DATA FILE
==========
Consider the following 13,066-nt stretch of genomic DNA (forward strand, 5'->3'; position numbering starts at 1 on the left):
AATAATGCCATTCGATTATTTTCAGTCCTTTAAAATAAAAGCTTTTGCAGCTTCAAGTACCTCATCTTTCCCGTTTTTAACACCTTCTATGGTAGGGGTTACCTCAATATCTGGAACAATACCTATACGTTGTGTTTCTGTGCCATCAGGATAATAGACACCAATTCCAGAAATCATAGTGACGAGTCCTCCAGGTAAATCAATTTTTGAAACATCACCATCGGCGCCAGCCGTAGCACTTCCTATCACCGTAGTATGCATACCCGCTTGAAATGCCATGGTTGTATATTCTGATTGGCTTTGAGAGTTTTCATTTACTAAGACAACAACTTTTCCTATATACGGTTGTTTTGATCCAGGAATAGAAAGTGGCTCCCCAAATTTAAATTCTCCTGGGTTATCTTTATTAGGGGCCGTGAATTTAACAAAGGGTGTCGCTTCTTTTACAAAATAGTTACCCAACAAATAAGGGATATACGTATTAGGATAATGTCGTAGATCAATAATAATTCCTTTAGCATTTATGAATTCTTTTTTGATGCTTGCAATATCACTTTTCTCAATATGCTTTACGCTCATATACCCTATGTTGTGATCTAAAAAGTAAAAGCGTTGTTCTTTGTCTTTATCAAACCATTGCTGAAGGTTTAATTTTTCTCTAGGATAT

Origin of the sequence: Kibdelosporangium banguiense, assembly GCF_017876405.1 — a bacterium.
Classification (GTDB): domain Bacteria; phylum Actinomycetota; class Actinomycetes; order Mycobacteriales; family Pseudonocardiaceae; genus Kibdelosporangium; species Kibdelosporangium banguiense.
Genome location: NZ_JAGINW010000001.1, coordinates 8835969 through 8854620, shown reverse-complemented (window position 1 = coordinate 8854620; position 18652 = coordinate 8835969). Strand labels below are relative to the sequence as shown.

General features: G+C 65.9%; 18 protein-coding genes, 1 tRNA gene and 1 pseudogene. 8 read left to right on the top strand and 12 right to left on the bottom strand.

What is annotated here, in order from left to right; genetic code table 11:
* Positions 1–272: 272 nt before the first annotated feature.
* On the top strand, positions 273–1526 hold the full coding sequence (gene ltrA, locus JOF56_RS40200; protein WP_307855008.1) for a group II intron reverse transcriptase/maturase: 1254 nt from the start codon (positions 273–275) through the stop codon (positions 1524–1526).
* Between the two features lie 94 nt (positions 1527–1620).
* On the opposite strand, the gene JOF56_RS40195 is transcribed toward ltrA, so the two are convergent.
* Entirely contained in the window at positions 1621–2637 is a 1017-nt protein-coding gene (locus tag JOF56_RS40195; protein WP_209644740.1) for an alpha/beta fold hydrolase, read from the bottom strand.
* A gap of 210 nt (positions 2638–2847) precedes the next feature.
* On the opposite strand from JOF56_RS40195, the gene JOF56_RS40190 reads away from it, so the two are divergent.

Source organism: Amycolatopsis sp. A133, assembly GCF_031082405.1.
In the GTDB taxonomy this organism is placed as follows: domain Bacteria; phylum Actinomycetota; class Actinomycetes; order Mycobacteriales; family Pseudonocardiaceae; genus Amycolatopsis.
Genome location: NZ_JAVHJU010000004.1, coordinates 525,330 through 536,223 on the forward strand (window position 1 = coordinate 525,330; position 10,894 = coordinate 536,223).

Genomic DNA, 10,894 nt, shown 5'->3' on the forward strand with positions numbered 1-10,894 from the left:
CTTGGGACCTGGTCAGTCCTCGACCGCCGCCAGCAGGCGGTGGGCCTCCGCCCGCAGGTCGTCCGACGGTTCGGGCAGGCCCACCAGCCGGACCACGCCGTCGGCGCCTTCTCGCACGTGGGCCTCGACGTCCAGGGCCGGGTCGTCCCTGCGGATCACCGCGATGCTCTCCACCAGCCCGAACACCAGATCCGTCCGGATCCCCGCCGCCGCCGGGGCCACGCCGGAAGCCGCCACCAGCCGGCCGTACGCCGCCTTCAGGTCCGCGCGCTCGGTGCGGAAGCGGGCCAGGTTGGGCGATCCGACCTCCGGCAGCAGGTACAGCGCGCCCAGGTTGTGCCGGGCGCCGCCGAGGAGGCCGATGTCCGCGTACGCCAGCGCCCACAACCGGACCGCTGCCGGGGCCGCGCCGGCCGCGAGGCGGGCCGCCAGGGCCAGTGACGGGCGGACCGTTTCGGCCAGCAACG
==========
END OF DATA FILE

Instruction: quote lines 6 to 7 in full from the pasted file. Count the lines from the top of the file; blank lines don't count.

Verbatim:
General features: G+C 65.9%; 18 protein-coding genes, 1 tRNA gene and 1 pseudogene. 8 read left to right on the top strand and 12 right to left on the bottom strand.

What is annotated here, in order from left to right; genetic code table 11: